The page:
#1,062 – Unboxing Conversions

If you’ve converted a value-typed object to a reference-typed object by boxing it, you can later unbox the object, converting it back to a value type.  Unboxing is an explicit conversion and requires a cast operator.

Below are some examples of unboxing conversions.

        public interface IArea
        {
            double CalcArea();
        }

        public struct MyPoint : IArea
        {
            public double X;
            public double Y;

            public MyPoint(double x, double y)
            {
                X = x;
                Y = y;
            }

            public double CalcArea()
            {
                return X * Y;
            }
        }

        static void Main(string[] args)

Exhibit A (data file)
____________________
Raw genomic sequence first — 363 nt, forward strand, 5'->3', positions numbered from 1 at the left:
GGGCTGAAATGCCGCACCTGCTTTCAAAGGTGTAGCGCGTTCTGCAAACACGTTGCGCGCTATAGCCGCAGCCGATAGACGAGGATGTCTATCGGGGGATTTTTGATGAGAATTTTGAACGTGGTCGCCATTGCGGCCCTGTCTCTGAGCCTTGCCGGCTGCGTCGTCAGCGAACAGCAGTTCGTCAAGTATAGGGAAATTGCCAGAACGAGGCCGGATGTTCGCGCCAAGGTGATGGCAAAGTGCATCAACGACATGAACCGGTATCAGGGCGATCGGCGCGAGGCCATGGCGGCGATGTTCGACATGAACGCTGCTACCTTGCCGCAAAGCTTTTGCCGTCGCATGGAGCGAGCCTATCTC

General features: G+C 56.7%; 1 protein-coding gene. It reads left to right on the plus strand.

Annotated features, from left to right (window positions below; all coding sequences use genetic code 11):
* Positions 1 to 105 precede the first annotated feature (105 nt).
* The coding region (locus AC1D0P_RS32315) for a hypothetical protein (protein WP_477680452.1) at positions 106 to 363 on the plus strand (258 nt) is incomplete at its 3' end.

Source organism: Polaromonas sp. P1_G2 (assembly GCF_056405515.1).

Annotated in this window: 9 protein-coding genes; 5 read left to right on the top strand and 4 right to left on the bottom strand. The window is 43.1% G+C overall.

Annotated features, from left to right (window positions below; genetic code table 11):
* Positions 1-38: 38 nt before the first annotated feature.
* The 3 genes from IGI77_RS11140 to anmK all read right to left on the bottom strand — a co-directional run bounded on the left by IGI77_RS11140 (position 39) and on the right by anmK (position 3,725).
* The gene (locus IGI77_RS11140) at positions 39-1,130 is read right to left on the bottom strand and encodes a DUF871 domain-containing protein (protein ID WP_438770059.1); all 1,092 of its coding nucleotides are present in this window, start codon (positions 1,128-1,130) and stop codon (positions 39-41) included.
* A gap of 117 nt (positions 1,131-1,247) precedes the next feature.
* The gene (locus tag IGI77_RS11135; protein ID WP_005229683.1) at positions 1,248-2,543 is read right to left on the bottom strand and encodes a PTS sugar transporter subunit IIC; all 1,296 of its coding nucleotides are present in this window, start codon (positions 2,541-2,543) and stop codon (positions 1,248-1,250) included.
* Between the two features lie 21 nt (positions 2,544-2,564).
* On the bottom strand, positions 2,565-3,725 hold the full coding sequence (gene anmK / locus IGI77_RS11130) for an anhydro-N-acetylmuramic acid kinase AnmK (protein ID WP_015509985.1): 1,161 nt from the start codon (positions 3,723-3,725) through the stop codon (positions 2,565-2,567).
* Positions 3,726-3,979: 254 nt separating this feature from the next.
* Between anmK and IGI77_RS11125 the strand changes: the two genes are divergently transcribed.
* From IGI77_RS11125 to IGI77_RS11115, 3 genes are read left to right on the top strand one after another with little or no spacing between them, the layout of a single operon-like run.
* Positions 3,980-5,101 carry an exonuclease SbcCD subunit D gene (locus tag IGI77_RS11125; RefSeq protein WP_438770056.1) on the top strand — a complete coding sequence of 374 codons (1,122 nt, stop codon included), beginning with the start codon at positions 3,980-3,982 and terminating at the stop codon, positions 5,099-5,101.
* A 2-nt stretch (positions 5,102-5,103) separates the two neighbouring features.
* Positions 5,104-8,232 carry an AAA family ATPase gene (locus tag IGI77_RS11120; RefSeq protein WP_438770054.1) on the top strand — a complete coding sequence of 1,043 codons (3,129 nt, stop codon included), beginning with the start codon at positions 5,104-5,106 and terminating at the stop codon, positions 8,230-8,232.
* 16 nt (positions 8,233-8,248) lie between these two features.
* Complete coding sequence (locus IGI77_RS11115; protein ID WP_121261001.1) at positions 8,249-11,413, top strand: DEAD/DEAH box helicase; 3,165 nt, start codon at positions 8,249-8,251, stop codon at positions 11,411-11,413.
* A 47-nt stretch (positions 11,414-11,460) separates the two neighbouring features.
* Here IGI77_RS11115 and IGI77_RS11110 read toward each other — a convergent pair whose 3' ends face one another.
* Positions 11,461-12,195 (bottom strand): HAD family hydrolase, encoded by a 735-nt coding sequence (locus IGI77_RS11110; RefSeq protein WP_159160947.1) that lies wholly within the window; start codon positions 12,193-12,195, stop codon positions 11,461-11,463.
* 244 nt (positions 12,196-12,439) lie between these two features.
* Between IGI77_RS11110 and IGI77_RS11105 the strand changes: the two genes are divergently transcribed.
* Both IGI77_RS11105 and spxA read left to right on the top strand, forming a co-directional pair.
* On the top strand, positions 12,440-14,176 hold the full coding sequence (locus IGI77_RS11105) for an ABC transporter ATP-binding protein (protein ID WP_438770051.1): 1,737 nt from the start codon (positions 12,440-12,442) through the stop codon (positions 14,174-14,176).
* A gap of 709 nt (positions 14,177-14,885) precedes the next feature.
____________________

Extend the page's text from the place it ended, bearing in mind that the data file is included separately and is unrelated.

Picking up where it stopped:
{
            int i1 = 12;
            object o = i1;  // Boxing - implicit

            // Unbox from object to value type
            int i2 = (int)o;  // Boxing - explicit conversion

            // Unbox from dynamic
            dynamic d = i1;
            int i3 = (int)d;

            // Boxing, implicit, creates new copy
            MyPoint pt = new MyPoint(2.0, 3.0);
            IArea area = pt;

            // Unboxing, explicit,
            // from interface to value type,
            // creates new copy again
            MyPoint pt2 = (MyPoint)area;

            // Unbox to nullable type
            int? i4 = (int?)o;
            o = null;
            int? i5 = (int?)o;  // also works

            // Boxing, implicit, to ValueType
            // (creates copy)
            ValueType vty = pt;

            // Unboxing, creates copy
            MyPoint pt3 = (MyPoint)vty;
        }
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About Sean
Software developer in the Twin Cities area, passionate about .NET technologies. Equally passionate about my own personal projects related to family history and preservation of family stories and photos.

One Response to #1,062 – Unboxing Conversions

  1. Pingback: Dew Drop – March 27, 2014 (#1752) | Morning Dew

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